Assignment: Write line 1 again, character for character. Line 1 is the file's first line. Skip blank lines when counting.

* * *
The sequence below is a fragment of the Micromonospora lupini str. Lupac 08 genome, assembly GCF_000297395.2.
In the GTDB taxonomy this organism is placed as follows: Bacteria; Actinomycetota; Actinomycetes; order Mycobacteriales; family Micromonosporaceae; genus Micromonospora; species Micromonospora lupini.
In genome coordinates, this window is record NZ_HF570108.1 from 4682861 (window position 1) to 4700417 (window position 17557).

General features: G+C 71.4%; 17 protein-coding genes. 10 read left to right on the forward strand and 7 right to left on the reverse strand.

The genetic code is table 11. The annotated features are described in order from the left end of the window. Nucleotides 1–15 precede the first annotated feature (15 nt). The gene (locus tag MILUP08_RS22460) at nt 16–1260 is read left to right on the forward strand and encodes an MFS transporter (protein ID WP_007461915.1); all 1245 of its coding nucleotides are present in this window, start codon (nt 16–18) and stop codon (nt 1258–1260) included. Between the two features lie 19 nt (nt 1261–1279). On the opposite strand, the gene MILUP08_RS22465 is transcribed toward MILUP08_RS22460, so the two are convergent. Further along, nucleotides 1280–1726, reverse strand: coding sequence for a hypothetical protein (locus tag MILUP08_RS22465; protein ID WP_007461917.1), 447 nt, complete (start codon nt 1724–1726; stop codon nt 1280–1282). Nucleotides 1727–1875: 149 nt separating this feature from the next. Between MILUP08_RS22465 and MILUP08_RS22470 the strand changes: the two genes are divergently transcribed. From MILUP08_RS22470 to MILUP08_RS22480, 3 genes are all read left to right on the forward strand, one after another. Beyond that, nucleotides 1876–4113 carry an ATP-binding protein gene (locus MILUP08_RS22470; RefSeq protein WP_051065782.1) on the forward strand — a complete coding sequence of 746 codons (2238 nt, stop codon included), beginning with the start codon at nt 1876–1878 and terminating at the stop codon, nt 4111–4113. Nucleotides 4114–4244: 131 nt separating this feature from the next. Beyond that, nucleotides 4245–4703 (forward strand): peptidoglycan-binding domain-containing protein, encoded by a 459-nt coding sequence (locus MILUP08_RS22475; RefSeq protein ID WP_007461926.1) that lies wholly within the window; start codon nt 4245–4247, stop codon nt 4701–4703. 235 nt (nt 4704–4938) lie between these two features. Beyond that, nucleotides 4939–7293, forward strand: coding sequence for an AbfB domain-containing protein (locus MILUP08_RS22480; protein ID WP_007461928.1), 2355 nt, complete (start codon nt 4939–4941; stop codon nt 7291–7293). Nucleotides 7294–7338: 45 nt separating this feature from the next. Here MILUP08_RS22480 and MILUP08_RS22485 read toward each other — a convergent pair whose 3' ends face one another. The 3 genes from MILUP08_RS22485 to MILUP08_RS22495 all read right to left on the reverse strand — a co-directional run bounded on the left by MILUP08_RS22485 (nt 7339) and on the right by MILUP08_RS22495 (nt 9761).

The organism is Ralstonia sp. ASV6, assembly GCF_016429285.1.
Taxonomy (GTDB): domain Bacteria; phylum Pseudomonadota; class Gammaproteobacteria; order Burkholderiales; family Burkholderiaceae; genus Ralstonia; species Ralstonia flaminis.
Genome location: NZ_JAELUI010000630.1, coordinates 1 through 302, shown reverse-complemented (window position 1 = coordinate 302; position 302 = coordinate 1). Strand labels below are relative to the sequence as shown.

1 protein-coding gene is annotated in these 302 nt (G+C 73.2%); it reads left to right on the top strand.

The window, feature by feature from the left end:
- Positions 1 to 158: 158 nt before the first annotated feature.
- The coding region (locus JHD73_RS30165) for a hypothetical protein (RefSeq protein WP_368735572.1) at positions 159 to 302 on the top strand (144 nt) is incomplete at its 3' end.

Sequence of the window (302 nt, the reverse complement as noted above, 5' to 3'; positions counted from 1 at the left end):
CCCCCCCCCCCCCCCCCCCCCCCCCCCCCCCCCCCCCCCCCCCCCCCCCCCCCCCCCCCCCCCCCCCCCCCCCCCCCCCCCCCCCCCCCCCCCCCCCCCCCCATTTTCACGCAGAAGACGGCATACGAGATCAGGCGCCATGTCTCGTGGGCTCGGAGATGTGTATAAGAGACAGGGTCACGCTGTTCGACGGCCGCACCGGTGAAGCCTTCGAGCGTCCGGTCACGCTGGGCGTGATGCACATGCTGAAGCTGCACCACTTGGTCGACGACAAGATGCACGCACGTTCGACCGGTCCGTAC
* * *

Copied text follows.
The sequence below is a fragment of the Micromonospora lupini str. Lupac 08 genome, assembly GCF_000297395.2.